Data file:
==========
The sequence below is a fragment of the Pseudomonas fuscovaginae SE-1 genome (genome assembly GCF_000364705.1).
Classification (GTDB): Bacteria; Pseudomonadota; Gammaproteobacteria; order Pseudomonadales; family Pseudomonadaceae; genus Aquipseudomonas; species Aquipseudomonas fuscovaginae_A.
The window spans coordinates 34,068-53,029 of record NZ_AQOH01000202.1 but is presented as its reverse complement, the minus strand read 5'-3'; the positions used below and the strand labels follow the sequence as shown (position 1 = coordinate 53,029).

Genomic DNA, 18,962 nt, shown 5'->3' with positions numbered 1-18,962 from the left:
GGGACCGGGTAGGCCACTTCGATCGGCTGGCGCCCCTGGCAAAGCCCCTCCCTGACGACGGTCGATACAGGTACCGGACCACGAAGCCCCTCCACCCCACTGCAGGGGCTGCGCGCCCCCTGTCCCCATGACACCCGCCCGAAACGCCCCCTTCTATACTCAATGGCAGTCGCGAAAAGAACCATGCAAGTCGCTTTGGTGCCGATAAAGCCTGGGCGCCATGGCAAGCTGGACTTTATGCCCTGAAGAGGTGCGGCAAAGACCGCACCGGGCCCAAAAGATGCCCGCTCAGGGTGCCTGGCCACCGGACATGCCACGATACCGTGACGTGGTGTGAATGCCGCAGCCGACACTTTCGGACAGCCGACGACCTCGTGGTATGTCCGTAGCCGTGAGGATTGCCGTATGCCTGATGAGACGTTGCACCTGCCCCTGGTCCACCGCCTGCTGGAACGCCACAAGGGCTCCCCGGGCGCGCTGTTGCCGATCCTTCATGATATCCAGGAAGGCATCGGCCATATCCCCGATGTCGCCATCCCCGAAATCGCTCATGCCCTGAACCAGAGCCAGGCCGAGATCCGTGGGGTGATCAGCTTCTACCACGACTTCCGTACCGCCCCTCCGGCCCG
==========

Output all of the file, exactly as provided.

The sequence below is a fragment of the Pseudomonas fuscovaginae SE-1 genome (genome assembly GCF_000364705.1).
Classification (GTDB): Bacteria; Pseudomonadota; Gammaproteobacteria; order Pseudomonadales; family Pseudomonadaceae; genus Aquipseudomonas; species Aquipseudomonas fuscovaginae_A.
The window spans coordinates 34,068-53,029 of record NZ_AQOH01000202.1 but is presented as its reverse complement, the minus strand read 5'-3'; the positions used below and the strand labels follow the sequence as shown (position 1 = coordinate 53,029).

Genomic DNA, 18,962 nt, shown 5'->3' with positions numbered 1-18,962 from the left:
GGGACCGGGTAGGCCACTTCGATCGGCTGGCGCCCCTGGCAAAGCCCCTCCCTGACGACGGTCGATACAGGTACCGGACCACGAAGCCCCTCCACCCCACTGCAGGGGCTGCGCGCCCCCTGTCCCCATGACACCCGCCCGAAACGCCCCCTTCTATACTCAATGGCAGTCGCGAAAAGAACCATGCAAGTCGCTTTGGTGCCGATAAAGCCTGGGCGCCATGGCAAGCTGGACTTTATGCCCTGAAGAGGTGCGGCAAAGACCGCACCGGGCCCAAAAGATGCCCGCTCAGGGTGCCTGGCCACCGGACATGCCACGATACCGTGACGTGGTGTGAATGCCGCAGCCGACACTTTCGGACAGCCGACGACCTCGTGGTATGTCCGTAGCCGTGAGGATTGCCGTATGCCTGATGAGACGTTGCACCTGCCCCTGGTCCACCGCCTGCTGGAACGCCACAAGGGCTCCCCGGGCGCGCTGTTGCCGATCCTTCATGATATCCAGGAAGGCATCGGCCATATCCCCGATGTCGCCATCCCCGAAATCGCTCATGCCCTGAACCAGAGCCAGGCCGAGATCCGTGGGGTGATCAGCTTCTACCACGACTTCCGTACCGCCCCTCCGGCCCG